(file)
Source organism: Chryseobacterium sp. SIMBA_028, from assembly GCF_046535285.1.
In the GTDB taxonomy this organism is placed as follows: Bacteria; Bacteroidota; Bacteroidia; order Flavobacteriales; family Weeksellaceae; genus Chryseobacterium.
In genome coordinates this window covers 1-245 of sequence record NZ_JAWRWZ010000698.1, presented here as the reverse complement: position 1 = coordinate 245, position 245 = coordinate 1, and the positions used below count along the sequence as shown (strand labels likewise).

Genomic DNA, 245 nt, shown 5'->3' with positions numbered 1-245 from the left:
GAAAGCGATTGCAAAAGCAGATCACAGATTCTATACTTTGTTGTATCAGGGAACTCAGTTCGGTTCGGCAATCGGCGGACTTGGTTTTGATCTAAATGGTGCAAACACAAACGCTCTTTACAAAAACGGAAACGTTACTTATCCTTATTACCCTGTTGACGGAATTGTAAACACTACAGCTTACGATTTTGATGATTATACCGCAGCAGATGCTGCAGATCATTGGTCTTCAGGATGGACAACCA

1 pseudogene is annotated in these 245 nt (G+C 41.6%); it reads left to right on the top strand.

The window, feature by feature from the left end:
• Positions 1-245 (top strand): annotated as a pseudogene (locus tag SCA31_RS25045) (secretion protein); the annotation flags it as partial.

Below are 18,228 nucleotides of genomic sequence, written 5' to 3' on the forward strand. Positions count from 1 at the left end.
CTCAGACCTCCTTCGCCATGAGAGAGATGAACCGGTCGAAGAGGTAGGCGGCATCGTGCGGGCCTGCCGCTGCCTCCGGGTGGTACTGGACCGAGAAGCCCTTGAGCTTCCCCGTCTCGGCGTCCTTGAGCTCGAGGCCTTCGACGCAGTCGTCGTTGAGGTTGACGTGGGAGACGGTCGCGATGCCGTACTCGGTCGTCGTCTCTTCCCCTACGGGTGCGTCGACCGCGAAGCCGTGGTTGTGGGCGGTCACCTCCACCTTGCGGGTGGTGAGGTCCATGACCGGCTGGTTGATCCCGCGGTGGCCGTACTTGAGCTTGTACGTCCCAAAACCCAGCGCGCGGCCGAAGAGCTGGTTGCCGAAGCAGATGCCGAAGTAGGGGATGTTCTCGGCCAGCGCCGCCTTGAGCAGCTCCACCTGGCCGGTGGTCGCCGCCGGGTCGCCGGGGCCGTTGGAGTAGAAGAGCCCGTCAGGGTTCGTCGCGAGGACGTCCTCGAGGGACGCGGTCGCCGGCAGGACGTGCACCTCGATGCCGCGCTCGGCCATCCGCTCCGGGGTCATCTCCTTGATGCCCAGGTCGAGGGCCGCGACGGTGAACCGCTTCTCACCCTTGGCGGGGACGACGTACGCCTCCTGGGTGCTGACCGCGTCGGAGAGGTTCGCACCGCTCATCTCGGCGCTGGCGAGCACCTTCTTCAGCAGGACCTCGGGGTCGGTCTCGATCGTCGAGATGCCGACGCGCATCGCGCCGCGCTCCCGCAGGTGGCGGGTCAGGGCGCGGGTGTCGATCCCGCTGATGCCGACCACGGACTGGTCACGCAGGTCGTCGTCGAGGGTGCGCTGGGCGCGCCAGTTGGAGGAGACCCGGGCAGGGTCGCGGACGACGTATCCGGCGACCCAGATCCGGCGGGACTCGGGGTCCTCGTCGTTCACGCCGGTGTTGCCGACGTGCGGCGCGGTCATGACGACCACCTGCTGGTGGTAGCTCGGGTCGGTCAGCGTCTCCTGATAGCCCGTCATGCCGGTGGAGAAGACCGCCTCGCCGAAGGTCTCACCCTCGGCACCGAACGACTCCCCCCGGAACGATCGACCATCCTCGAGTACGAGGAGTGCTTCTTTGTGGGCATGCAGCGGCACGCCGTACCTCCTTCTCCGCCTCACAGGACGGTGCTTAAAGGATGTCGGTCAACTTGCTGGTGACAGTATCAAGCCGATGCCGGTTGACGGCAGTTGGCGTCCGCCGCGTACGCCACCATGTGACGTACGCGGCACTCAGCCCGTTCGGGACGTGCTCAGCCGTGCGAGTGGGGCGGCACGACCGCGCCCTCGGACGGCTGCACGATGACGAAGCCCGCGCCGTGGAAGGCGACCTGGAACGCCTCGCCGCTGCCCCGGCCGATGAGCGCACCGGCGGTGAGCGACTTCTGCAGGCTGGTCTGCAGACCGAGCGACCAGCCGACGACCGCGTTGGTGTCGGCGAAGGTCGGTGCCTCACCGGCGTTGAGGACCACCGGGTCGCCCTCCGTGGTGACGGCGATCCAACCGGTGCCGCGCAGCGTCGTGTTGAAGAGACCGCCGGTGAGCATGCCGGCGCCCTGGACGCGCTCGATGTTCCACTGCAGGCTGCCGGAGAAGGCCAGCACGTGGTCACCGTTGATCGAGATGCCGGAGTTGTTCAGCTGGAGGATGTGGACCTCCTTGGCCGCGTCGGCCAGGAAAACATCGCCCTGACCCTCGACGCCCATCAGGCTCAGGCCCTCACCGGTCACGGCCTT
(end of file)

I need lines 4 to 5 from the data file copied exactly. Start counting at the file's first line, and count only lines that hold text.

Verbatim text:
Genomic DNA, 245 nt, shown 5'->3' with positions numbered 1-245 from the left:
GAAAGCGATTGCAAAAGCAGATCACAGATTCTATACTTTGTTGTATCAGGGAACTCAGTTCGGTTCGGCAATCGGCGGACTTGGTTTTGATCTAAATGGTGCAAACACAAACGCTCTTTACAAAAACGGAAACGTTACTTATCCTTATTACCCTGTTGACGGAATTGTAAACACTACAGCTTACGATTTTGATGATTATACCGCAGCAGATGCTGCAGATCATTGGTCTTCAGGATGGACAACCA